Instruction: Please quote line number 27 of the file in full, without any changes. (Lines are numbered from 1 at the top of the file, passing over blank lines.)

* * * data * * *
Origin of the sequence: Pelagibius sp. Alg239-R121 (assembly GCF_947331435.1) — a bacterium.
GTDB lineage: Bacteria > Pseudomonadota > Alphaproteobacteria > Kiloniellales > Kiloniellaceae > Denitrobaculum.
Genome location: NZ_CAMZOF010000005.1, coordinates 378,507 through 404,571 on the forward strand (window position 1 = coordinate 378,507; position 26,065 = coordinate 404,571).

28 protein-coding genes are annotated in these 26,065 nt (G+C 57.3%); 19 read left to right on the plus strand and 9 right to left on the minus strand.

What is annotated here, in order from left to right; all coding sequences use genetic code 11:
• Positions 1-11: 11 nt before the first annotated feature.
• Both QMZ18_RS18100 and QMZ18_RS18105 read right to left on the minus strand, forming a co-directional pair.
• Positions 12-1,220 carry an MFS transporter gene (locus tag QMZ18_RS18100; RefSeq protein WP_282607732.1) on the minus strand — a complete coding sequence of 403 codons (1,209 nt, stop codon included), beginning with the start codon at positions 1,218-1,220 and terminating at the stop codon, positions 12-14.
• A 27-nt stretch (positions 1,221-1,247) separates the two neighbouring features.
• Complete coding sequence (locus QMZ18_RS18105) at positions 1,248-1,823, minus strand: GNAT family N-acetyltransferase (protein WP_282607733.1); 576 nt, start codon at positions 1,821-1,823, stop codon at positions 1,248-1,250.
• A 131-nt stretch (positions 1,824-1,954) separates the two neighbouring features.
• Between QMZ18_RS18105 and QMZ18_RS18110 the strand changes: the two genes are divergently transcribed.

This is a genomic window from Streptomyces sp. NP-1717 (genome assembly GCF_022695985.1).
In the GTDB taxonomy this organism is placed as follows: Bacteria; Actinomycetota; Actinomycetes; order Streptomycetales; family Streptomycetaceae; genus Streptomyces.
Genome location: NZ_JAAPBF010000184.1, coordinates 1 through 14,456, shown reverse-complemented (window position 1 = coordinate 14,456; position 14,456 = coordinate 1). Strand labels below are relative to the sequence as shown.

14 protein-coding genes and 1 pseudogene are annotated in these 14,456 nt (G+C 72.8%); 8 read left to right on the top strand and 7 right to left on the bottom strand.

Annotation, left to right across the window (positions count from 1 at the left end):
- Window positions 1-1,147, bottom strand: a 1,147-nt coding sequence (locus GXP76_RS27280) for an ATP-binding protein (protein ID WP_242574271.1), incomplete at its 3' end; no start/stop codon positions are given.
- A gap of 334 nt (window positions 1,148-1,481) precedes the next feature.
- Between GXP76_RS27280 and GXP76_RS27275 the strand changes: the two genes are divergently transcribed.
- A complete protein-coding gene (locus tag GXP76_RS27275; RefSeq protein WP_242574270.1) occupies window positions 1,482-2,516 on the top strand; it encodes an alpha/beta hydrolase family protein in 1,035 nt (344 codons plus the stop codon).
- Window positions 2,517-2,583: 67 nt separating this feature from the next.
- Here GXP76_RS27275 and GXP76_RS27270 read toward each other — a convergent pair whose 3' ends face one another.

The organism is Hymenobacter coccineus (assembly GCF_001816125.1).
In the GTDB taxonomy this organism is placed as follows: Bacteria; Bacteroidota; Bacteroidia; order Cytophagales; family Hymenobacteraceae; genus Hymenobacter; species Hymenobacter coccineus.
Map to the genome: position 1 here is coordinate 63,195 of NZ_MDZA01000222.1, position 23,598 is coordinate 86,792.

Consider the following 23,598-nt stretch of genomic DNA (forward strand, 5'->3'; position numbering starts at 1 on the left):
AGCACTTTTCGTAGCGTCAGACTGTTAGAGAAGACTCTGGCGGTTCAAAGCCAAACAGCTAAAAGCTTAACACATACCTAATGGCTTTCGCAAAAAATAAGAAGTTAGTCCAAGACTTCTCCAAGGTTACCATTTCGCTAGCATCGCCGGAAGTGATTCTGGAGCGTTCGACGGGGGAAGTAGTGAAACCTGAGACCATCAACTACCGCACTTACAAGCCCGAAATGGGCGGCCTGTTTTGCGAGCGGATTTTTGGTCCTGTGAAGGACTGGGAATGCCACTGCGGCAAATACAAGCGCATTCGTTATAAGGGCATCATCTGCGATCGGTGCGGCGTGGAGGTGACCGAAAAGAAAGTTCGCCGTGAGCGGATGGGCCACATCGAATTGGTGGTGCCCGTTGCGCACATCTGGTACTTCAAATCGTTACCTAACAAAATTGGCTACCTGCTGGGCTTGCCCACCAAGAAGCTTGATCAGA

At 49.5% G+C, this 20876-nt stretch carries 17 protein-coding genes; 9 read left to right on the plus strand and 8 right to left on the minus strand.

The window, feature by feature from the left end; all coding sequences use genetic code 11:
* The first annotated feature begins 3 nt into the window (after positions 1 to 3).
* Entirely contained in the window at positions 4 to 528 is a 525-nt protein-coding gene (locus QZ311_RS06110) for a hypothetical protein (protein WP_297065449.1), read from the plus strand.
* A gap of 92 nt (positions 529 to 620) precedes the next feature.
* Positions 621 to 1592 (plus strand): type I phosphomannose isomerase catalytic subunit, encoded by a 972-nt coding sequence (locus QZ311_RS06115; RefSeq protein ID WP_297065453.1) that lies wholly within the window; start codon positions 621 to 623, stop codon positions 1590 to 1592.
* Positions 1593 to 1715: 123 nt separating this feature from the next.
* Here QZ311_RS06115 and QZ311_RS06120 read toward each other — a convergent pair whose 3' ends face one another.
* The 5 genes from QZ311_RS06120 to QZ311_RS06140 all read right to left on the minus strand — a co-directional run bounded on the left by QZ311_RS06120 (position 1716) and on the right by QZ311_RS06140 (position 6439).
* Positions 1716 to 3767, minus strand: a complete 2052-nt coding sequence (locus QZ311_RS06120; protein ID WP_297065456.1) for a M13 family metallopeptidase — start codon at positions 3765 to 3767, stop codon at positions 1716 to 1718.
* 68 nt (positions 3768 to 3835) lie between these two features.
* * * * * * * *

Consider the following 23,598-nt stretch of genomic DNA (forward strand, 5'->3'; position numbering starts at 1 on the left):